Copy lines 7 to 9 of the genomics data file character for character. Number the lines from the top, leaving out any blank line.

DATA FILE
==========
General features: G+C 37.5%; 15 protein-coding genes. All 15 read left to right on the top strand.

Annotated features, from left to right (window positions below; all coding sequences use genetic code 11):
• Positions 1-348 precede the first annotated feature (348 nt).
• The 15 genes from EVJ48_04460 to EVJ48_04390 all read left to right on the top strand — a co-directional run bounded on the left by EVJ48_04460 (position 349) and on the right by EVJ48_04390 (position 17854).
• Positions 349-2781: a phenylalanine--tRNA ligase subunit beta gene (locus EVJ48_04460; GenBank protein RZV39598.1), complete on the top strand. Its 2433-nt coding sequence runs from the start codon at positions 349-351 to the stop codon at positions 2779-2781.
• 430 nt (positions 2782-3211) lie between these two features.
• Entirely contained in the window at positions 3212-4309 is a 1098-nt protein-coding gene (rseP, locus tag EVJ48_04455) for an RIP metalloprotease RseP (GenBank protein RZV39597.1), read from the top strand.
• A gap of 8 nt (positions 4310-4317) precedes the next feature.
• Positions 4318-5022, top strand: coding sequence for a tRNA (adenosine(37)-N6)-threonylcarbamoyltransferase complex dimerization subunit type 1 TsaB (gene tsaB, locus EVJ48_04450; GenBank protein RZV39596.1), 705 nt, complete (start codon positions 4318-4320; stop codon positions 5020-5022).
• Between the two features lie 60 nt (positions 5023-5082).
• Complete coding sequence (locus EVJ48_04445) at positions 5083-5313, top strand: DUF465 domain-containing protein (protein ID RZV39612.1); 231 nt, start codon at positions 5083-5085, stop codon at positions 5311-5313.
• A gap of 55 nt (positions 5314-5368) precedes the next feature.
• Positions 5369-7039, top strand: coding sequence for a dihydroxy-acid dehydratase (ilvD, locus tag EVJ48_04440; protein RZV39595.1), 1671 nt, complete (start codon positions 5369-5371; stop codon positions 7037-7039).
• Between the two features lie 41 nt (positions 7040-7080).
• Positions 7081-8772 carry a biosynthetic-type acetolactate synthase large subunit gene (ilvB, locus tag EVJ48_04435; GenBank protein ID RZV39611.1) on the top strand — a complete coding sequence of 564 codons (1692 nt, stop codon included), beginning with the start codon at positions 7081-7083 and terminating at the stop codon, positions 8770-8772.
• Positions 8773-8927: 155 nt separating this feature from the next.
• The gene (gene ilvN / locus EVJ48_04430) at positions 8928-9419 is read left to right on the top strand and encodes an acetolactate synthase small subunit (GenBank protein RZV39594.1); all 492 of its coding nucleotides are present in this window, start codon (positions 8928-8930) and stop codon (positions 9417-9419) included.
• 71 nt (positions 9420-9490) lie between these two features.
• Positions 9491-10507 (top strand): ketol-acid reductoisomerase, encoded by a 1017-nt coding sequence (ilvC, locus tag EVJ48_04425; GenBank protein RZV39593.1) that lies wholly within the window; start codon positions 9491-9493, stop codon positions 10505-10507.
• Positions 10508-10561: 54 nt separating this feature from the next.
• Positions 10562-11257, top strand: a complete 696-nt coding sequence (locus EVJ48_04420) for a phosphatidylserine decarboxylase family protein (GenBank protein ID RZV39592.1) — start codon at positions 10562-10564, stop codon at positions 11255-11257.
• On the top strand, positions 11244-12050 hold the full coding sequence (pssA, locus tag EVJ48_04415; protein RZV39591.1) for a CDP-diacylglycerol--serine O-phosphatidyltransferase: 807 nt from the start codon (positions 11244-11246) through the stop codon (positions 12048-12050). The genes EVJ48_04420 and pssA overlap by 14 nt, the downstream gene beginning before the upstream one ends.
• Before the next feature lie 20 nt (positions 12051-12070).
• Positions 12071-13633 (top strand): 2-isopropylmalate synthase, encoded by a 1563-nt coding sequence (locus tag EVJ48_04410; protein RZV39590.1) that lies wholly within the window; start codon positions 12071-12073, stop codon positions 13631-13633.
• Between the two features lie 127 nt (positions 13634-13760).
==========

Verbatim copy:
• Entirely contained in the window at positions 3212-4309 is a 1098-nt protein-coding gene (rseP, locus tag EVJ48_04455) for an RIP metalloprotease RseP (GenBank protein RZV39597.1), read from the top strand.
• A gap of 8 nt (positions 4310-4317) precedes the next feature.
• Positions 4318-5022, top strand: coding sequence for a tRNA (adenosine(37)-N6)-threonylcarbamoyltransferase complex dimerization subunit type 1 TsaB (gene tsaB, locus EVJ48_04450; GenBank protein RZV39596.1), 705 nt, complete (start codon positions 4318-4320; stop codon positions 5020-5022).